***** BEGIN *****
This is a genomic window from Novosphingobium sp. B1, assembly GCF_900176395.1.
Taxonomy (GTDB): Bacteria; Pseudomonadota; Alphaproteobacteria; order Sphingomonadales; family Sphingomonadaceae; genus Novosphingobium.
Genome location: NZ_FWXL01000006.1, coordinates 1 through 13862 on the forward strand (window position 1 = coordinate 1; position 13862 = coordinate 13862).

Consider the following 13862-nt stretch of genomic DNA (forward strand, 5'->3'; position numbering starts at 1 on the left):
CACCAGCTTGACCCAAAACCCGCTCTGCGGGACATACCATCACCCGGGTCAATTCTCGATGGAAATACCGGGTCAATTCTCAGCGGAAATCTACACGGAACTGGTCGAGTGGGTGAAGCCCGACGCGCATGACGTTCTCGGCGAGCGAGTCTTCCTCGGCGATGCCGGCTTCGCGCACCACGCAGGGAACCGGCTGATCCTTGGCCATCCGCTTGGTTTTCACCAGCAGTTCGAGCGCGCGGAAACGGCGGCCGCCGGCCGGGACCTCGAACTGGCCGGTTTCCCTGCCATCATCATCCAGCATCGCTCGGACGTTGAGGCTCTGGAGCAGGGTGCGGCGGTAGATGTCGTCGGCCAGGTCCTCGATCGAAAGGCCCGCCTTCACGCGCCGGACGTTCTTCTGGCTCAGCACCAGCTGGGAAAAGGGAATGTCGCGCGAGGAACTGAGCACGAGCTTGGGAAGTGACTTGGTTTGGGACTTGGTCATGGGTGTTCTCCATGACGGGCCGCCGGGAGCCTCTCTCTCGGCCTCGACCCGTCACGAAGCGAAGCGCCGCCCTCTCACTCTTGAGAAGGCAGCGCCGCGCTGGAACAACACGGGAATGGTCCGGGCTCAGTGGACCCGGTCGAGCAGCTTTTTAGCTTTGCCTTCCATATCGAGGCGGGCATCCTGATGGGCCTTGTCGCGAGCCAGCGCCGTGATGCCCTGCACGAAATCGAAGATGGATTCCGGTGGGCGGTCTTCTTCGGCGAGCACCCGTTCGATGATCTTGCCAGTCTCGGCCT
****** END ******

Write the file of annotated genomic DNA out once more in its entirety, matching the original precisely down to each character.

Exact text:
This is a genomic window from Novosphingobium sp. B1, assembly GCF_900176395.1.
Taxonomy (GTDB): Bacteria; Pseudomonadota; Alphaproteobacteria; order Sphingomonadales; family Sphingomonadaceae; genus Novosphingobium.
Genome location: NZ_FWXL01000006.1, coordinates 1 through 13862 on the forward strand (window position 1 = coordinate 1; position 13862 = coordinate 13862).

Consider the following 13862-nt stretch of genomic DNA (forward strand, 5'->3'; position numbering starts at 1 on the left):
CACCAGCTTGACCCAAAACCCGCTCTGCGGGACATACCATCACCCGGGTCAATTCTCGATGGAAATACCGGGTCAATTCTCAGCGGAAATCTACACGGAACTGGTCGAGTGGGTGAAGCCCGACGCGCATGACGTTCTCGGCGAGCGAGTCTTCCTCGGCGATGCCGGCTTCGCGCACCACGCAGGGAACCGGCTGATCCTTGGCCATCCGCTTGGTTTTCACCAGCAGTTCGAGCGCGCGGAAACGGCGGCCGCCGGCCGGGACCTCGAACTGGCCGGTTTCCCTGCCATCATCATCCAGCATCGCTCGGACGTTGAGGCTCTGGAGCAGGGTGCGGCGGTAGATGTCGTCGGCCAGGTCCTCGATCGAAAGGCCCGCCTTCACGCGCCGGACGTTCTTCTGGCTCAGCACCAGCTGGGAAAAGGGAATGTCGCGCGAGGAACTGAGCACGAGCTTGGGAAGTGACTTGGTTTGGGACTTGGTCATGGGTGTTCTCCATGACGGGCCGCCGGGAGCCTCTCTCTCGGCCTCGACCCGTCACGAAGCGAAGCGCCGCCCTCTCACTCTTGAGAAGGCAGCGCCGCGCTGGAACAACACGGGAATGGTCCGGGCTCAGTGGACCCGGTCGAGCAGCTTTTTAGCTTTGCCTTCCATATCGAGGCGGGCATCCTGATGGGCCTTGTCGCGAGCCAGCGCCGTGATGCCCTGCACGAAATCGAAGATGGATTCCGGTGGGCGGTCTTCTTCGGCGAGCACCCGTTCGATGATCTTGCCAGTCTCGGCCT